The Federal Arbitration Act ("FAA") provides that "[a] written provision in... a contract evidencing a transaction involving commerce to settle by arbitration a controversy thereafter arising out of such contract or transaction... shall be valid, irrevocable, and enforceable, save upon any grounds as exist as law or in equity for the revocation of any contract." 9 U.S.C. § 2. The Supreme Court has repeatedly recognized this to be the enunciation of a "liberal federal policy favoring arbitration." AT&T Mobility LLC v. Concepcion, ___ U.S. ___, 131 S.Ct. 1740, 1745 (2011) (quoting Moses H. Cone Mem. Hosp. v. Mercury Constr. Corp, 460 U.S. 1, 24 (1983)). However, as with any other statutory requirement, the FAA's mandate "may be overridden by a contrary congressional command." Shearson/Am. Exp., Inc. v. McMahon, 482 U.S. 220, 226 (1987). Ms. Laubenstein and Conair agree that 18 U.S.C. § 1514A(e) is one of those contrary congressional commands; they merely disagree on the scope of its contrariness.
Ms. Laubenstein bears the burden of showing that Congress intended for 18 U.S.C. § 1514A(e) to preclude enforcement of the arbitration agreement with regard to her wrongful termination claim. Shearson, 482 U.S. at 227. The Supreme Court observed in Shearson that if such congressional intent exists, then it "will be deducible from the statute's text or legislative history, or from an inherent conflict between arbitration and the statute's underlying purposes." See id. (internal alteration, citation, and quotation marks omitted). However, and as always, "[s]tatutory construction must begin with the language employed by Congress and the assumption that the ordinary meaning of that language accurately expresses the legislative purpose." Park'N Fly, Inc. v. Dollar Park & Fly, Inc., 469 U.S. 189, 194 (1985). If the text of the statute is unambiguous, then that is the end of the matter. See Conn. Nat'l Bank v. Germain, 503 U.S. 249, 254 (1992).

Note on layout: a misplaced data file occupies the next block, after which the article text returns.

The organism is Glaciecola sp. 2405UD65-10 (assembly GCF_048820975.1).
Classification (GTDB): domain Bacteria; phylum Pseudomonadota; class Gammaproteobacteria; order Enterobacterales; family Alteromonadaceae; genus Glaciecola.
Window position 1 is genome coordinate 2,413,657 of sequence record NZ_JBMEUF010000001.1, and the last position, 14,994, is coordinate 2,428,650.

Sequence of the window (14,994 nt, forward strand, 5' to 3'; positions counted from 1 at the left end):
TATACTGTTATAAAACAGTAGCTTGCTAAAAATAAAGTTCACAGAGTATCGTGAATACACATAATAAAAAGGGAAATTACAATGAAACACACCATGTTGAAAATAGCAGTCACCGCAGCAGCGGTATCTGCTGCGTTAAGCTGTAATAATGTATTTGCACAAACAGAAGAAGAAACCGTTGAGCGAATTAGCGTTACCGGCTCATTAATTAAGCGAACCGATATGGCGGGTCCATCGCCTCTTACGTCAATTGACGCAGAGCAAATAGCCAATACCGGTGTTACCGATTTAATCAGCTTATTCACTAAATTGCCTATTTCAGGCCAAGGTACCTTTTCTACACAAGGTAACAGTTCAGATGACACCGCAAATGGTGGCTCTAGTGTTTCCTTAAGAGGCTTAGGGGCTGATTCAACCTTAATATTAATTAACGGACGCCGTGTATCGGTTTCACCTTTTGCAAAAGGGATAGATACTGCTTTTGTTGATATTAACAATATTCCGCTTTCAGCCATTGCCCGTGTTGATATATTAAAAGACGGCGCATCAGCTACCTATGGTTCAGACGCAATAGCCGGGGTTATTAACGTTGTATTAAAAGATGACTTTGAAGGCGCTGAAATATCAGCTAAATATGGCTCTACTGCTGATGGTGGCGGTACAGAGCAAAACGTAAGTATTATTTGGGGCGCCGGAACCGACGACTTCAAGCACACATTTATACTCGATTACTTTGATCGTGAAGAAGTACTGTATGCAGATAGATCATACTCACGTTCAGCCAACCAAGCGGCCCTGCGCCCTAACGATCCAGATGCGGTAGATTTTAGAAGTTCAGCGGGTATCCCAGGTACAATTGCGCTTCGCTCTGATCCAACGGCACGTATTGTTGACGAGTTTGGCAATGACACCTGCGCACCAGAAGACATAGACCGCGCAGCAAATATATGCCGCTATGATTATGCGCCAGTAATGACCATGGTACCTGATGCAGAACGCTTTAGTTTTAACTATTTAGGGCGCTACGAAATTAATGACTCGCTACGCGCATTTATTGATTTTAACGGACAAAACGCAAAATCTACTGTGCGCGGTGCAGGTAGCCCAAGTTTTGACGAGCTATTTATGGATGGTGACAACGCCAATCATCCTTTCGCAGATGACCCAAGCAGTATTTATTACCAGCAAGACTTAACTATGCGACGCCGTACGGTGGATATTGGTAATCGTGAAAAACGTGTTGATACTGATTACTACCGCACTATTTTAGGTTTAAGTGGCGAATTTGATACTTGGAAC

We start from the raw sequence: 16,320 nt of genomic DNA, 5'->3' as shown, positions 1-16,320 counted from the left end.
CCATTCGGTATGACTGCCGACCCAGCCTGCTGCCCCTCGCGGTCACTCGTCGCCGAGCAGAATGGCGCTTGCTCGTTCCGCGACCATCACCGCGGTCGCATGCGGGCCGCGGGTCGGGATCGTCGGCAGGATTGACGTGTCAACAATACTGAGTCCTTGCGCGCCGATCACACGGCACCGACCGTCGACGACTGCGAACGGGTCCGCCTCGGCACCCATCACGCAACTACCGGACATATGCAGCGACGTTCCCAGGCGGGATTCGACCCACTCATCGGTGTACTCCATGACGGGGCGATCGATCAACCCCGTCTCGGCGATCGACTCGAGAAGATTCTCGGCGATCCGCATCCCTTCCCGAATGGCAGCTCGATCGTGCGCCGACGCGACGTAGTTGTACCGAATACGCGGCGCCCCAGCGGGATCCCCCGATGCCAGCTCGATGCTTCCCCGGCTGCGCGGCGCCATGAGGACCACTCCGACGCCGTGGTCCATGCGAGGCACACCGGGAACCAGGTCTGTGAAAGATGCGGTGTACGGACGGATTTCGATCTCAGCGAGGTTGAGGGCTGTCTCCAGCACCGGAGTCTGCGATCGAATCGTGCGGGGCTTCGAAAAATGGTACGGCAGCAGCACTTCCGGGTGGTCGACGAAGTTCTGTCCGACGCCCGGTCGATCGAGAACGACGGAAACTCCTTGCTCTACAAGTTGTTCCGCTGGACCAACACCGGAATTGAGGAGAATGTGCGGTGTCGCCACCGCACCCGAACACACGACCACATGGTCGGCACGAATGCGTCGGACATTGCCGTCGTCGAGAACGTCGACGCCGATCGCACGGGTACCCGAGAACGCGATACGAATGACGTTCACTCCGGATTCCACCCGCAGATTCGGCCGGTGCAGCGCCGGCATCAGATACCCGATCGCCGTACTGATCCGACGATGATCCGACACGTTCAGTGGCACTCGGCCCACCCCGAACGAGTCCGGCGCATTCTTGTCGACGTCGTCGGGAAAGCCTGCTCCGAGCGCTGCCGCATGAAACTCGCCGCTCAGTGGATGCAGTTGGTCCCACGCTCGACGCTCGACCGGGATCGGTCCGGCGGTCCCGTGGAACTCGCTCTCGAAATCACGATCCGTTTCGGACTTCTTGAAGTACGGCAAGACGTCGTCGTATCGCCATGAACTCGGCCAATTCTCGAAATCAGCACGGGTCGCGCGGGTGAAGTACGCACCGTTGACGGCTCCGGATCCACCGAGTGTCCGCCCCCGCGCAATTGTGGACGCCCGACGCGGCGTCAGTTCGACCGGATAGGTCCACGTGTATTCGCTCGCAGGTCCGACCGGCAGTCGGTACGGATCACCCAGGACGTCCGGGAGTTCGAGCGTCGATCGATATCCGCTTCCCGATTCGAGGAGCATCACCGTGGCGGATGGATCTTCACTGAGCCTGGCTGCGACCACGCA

18 U.S.C. § 1514A(e)(2) states: "No predispute arbitration agreement shall be valid or enforceable, if the agreement requires arbitration of a dispute arising under this section." At first glance, this text is ambiguous. There would be no doubt on the face of it that its meaning comported with Ms. Laubenstein's preferred interpretation if, for example, if were to provide that "no predispute arbitration agreement shall be valid or enforceable, if the agreement includes a requirement that a dispute arising under this section be arbitrated." Similarly, there would be no doubt that its meaning comported with Conair's preferred interpretation if, for example, it were to provide that "no predispute arbitration agreement shall be valid or enforceable to the extent that it requires arbitration of a dispute arising under this section."